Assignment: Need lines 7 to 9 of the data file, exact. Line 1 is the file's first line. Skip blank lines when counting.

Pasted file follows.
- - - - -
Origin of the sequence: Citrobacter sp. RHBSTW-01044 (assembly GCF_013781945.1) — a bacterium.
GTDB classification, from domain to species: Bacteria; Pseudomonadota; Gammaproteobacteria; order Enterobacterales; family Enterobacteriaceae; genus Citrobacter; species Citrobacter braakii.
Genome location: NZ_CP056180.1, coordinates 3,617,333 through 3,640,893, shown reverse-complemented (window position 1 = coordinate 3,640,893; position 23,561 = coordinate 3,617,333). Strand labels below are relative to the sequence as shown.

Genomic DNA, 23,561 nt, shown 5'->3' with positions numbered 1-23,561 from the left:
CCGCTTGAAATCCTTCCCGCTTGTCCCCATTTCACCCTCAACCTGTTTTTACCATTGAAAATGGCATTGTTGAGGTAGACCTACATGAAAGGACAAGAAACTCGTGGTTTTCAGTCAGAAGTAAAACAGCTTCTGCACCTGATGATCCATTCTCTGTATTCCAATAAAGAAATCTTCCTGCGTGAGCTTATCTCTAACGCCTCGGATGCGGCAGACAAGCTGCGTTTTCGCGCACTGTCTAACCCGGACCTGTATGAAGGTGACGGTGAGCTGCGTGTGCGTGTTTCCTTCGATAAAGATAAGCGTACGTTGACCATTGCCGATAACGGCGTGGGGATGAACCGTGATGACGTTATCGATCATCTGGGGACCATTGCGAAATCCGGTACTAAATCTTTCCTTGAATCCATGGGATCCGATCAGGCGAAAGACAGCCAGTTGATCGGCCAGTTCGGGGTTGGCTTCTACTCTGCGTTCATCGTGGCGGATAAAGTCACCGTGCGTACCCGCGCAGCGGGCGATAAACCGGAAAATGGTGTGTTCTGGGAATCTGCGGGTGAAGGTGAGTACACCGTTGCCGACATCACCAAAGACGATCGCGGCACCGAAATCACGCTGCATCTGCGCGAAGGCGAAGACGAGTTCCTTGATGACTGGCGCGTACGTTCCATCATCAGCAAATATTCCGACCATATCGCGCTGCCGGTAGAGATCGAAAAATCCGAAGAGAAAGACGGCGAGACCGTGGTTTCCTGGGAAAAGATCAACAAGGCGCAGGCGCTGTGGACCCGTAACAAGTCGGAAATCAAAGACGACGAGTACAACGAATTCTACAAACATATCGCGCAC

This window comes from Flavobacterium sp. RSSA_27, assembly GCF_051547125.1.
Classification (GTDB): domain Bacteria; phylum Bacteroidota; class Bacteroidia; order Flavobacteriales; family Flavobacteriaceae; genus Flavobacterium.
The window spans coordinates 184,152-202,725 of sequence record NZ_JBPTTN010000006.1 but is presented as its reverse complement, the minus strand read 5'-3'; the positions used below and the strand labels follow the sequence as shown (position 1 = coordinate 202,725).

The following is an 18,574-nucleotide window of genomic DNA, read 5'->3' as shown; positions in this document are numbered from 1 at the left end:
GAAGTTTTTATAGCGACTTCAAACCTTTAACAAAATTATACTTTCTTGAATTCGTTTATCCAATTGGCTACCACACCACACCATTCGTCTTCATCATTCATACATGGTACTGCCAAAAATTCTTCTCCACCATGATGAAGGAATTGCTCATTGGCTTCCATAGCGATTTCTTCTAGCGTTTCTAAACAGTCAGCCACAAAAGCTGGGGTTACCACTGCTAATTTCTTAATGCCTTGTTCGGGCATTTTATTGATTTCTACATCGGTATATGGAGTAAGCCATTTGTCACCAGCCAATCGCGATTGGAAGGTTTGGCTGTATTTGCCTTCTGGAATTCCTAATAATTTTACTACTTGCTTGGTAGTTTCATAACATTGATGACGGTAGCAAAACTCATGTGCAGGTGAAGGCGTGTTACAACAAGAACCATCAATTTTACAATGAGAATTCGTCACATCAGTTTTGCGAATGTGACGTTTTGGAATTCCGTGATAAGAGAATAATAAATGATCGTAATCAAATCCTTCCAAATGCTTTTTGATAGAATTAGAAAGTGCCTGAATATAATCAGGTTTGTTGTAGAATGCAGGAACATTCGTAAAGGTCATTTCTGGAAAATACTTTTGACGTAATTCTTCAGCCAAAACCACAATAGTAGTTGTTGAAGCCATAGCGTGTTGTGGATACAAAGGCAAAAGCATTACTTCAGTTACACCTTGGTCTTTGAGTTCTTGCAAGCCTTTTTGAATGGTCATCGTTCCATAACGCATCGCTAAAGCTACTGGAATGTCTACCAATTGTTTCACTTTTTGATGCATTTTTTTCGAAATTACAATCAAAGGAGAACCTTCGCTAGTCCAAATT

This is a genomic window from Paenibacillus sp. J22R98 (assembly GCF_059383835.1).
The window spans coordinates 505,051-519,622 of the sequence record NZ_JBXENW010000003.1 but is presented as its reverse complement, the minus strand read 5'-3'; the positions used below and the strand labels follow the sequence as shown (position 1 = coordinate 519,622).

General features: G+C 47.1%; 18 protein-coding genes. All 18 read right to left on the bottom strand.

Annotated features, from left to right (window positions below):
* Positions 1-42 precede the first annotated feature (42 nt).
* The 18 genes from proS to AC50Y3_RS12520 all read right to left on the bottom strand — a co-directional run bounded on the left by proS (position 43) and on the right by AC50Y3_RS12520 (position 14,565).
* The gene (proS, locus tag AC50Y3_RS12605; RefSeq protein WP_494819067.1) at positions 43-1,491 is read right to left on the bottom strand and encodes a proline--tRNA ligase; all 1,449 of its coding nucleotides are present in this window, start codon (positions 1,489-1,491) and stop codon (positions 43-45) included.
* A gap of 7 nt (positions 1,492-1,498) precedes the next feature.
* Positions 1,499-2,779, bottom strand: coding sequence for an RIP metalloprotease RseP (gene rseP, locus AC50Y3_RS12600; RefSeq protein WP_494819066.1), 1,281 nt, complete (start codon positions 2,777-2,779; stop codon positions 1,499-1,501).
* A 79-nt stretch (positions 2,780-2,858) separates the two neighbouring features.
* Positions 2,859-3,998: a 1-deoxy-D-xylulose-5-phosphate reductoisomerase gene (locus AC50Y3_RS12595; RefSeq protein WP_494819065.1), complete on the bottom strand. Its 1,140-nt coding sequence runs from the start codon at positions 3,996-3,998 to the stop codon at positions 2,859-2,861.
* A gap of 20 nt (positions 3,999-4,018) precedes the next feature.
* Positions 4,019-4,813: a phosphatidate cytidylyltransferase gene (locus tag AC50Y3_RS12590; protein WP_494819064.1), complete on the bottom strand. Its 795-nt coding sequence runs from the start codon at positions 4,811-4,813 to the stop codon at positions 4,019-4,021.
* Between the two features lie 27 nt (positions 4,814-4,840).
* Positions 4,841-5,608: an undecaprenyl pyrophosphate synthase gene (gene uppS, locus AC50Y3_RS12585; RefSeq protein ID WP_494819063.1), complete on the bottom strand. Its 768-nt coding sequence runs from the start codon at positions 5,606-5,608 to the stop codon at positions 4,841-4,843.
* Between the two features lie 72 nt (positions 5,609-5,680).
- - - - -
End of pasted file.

Classification (GTDB): domain Bacteria; phylum Bacteroidota; class Bacteroidia; order Flavobacteriales; family Flavobacteriaceae; genus Flavobacterium.
The window spans coordinates 184,152-202,725 of sequence record NZ_JBPTTN010000006.1 but is presented as its reverse complement, the minus strand read 5'-3'; the positions used below and the strand labels follow the sequence as shown (position 1 = coordinate 202,725).

The following is an 18,574-nucleotide window of genomic DNA, read 5'->3' as shown; positions in this document are numbered from 1 at the left end: